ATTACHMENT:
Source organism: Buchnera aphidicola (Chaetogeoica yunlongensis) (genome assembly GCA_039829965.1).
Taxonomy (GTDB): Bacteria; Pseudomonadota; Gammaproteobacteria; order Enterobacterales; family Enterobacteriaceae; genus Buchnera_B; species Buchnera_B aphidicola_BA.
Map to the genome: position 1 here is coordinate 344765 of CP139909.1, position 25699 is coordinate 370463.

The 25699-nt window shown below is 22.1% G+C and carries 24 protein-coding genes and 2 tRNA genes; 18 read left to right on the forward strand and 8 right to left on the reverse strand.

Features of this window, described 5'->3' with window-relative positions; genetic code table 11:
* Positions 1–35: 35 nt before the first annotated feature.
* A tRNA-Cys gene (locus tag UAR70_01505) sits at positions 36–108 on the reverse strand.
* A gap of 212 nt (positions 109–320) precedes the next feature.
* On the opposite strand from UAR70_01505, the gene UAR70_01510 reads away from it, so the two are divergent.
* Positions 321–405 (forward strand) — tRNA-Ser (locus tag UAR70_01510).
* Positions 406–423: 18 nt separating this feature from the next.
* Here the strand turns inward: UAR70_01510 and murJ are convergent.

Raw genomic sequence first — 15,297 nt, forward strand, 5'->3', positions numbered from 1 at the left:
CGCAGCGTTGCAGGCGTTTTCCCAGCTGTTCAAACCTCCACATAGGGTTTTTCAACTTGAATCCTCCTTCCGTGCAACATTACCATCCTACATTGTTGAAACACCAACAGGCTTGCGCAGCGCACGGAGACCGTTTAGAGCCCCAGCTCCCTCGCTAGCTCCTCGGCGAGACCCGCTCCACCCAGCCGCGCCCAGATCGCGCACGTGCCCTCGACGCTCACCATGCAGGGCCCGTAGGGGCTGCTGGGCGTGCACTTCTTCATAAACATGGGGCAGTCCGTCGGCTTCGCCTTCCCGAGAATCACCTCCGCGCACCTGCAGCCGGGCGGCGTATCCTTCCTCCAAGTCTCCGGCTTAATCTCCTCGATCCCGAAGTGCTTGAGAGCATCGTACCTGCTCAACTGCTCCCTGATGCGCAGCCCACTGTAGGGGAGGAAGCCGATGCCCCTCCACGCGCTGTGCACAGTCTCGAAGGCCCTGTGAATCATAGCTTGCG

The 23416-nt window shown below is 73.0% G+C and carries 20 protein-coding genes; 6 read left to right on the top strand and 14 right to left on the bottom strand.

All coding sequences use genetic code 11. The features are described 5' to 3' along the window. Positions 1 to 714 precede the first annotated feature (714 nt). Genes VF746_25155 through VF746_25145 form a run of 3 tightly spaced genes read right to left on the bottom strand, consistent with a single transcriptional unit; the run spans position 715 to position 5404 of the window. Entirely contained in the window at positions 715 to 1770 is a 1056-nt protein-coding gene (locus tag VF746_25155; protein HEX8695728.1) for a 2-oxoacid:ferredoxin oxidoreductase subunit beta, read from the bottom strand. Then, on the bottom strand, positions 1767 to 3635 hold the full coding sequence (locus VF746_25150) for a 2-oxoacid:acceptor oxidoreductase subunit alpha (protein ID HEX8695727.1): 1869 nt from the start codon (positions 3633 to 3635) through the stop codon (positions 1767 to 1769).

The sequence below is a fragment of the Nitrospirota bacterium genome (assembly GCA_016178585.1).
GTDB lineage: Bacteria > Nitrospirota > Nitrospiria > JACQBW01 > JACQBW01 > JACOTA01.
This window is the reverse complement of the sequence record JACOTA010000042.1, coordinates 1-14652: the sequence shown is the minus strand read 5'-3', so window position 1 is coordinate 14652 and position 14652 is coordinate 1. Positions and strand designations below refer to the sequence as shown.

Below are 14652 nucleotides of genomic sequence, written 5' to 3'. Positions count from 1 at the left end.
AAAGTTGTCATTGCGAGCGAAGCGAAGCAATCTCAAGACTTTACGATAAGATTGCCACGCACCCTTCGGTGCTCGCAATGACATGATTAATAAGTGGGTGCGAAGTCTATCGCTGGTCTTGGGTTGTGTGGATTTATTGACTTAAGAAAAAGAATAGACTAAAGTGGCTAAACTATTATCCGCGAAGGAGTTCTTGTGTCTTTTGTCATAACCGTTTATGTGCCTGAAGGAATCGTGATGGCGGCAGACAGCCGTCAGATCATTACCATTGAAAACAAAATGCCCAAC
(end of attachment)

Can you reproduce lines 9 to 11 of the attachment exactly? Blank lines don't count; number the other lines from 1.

* On the opposite strand from UAR70_01505, the gene UAR70_01510 reads away from it, so the two are divergent.
* Positions 321–405 (forward strand) — tRNA-Ser (locus tag UAR70_01510).
* Positions 406–423: 18 nt separating this feature from the next.